·         Exercise A: Producer/consumer with different rates;

·         Exercise B: Processor demand approach for EDF with deadlines less than periods;

·         Exercise C: Distributed clock synchronization;

·         Exercise D: Elevator system architecture;

·         Exercise E: Design of a dedicated layer supporting PCP on top of a COTS RTOS.

The assignment is due the first day of the next term (September 1st, 2005, hand it in to Bril). Not making this is failing. There will be no acceptance after this date. You are expected to work in couples.

Lecturers:

J.J. Lukkien

HG 5.07, tel.: 5147

P.D.V.v.d.Stok

          HG 5.08, tel.: 8209 (secr.)

R.J.Bril

          HG 5.09, tel.: 5412

 

Book (you’re free to chose):

·         G.C. Buttazzo, “Hard real-time computing systems, predictable scheduling – algorithms and applications”, Kluwer Academic Publishers, 1997, ISBN 0-7923-9994-3 (1st edition).

·         G.C. Buttazzo, “Hard real-time computing systems, predictable scheduling – algorithms and applications”, Springer, 2004, ISBN 0-387-23137-4 (2nd edition).

 

Reading guide (preliminary)

Expected reading:

[1]  R.J. Bril, E.F.M. Steffens, and W.F.J. Verhaegh, Best-case response times and jitter analysis of real-time tasks, Journal of Scheduling, 7(2): 133-147, 2004.

[2]  L. Sha, J. Lehoczky, and R. Rajkumar, Solutions for some practical problems in prioritized preemptive scheduling, In: Proc. 7th IEEE Real-Time Systems Symposium (RTSS), pp. 181 –191, 1986.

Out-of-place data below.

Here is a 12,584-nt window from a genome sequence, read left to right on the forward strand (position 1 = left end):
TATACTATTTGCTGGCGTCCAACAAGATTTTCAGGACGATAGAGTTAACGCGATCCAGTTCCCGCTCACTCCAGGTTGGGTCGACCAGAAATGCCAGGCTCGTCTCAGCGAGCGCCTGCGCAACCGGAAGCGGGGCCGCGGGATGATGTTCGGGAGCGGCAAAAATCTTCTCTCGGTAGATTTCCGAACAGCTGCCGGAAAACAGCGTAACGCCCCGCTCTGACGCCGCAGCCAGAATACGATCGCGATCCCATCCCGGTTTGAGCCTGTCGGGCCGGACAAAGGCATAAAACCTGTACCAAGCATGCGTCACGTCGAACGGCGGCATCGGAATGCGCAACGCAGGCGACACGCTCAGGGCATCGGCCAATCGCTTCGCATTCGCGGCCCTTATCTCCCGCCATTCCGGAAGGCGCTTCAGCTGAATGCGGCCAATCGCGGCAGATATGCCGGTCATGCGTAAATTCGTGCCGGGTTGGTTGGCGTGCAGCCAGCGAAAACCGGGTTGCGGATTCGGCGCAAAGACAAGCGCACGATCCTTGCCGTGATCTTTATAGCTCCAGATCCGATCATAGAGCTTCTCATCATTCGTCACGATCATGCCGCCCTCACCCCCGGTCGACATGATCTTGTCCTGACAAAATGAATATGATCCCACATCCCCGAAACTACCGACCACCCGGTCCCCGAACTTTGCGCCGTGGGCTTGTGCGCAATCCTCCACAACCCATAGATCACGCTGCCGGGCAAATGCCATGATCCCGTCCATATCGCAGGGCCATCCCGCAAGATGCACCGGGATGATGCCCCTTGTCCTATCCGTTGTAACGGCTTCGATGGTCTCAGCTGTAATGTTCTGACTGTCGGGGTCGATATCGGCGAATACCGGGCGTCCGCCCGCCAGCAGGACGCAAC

[3]  L. Steffens, G. Fohler, G. Lipari, G. Buttazzo, Resource Reservation in Real-Time Operating Systems – a joint industrial and academic position, In: Proc. International Workshop on Advanced Real-Time Operating System Services (ARTOSS), pp. 25 – 30, July 2003.

Further reading:

[4]  G.C. Buttazzo, Rate Monotonic vs. EDF: Judgment Day, Real-Time Systems, 29(1): 5 – 26, 2005.

[5]  M. González Harbour, M.H. Klein, and J.P. Lehoczky, Fixed Priority Scheduling of Periodic Tasks with Varying Execution Priority, In: Proc. 12th IEEE Real-Time Systems Symposium (RTSS), pp. 116 – 128, 1991.

[6]  A.M. Groba, A. Alonso, J.A. Rodriques, M. Garcia Valls, Response time of streaming chains: analysis and results, In: Proc. 14th IEEE Euromicro Conference on Real-Time Systems, pp. 182 – 189, 2002.

[7]  M.H. Klein, T. Ralya, B. Pollak, R. Obenza, and M. González Harbour, A Practitioner’s Handbook for Real-Time Analysis: Guide to Rate Monotonic Analysis for Real-Time Systems, Kluwer Academic Publishers (KAP), 1993.

[8]  C.W. Mercer and S. Savage and H. Tokuda, Processor Capability Reserves: Operating System Support for Multimedia Applications, In: Proc. International Conference on Multimedia Computing and Systems (ICMCS)", pp. 90-99, May 1994.

[9]  R. Obenza, Guaranteeing real-time performance using RMA, Embedded Systems Programming, pp. 26-40, 1994.

[10]       R. Rajkumar and K. Juvva and A. Molano and S. Oikawa, Resource Kernels: A Resource-Centric Approach to Real-Time and Multimedia Systems, In: Proc. SPIE Vol. 3310, Conference on Multimedia Computing and Networking, pp. 150-164, January 1998.

[11]       M. Spuri, Analysis of Deadline Scheduled Real-Time Systems, INRIA Report 2772, January 1996.